I’m posting Katharine’s comment about how to tell that phrase “at which point” turns a sentence into a fragment because it brings up a technique I discovered while looking for help teaching freshman composition: intuitive grammar tests.
Most native speakers, I assume, use intuitive tests from time to time. The one everyone seems to know tests whether “I” or “me” is correct in sentences like:
They’re coming with Jane and I.
The test: eliminate “Jane.”
They’re coming with I. WRONG
They’re coming with me. RIGHT
They’re coming with Jane and me. RIGHT
Turns out there are all kinds of useful tests, but nobody ever tells you what they are.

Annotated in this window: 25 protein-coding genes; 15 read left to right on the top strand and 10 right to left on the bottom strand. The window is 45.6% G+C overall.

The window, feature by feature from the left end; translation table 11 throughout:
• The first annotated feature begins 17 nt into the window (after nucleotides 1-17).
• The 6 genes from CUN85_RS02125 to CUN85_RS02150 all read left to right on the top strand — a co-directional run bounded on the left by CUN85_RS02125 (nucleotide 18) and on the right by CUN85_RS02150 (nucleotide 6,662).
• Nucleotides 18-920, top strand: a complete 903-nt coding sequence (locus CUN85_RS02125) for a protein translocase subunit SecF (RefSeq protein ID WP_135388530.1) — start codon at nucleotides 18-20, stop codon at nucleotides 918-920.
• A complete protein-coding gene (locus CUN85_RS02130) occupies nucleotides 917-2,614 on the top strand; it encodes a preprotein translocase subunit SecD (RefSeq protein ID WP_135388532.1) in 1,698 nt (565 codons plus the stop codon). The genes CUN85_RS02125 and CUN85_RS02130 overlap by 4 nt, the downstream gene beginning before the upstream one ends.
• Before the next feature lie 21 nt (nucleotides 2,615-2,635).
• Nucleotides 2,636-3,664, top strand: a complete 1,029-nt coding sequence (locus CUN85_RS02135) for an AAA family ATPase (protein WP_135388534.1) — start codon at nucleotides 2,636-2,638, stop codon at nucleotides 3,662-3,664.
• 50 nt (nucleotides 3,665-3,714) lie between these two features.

Katie’s test for “at which point”: insert a comma after “at which point” and see how it sounds.
The rules for what sorts of words can modify complete sentences seems somewhat arbitrary–i.e., not based entirely on meaning. “However” can introduce a complete sentence; “though” can’t. “At that point” can; “At which point” can’t. One way to test for this is to see if it works to pause–-or add a comma–-after the phrase in question. Cf:
“However, I did snap at friends, abruptly accessing huge depths of fury I wouldn’t have thought I possessed.” (fine)
“Though, I did snap at friends, abruptly accessing huge depths of fury I wouldn’t have thought I possessed.” (weird)
“At that point, you realize that it doesn’t express one more advantage…” (fine)
“At which point, you realize that it doesn’t express one more advantage.” (weird)
This may relate to where the intuitive ear comes in.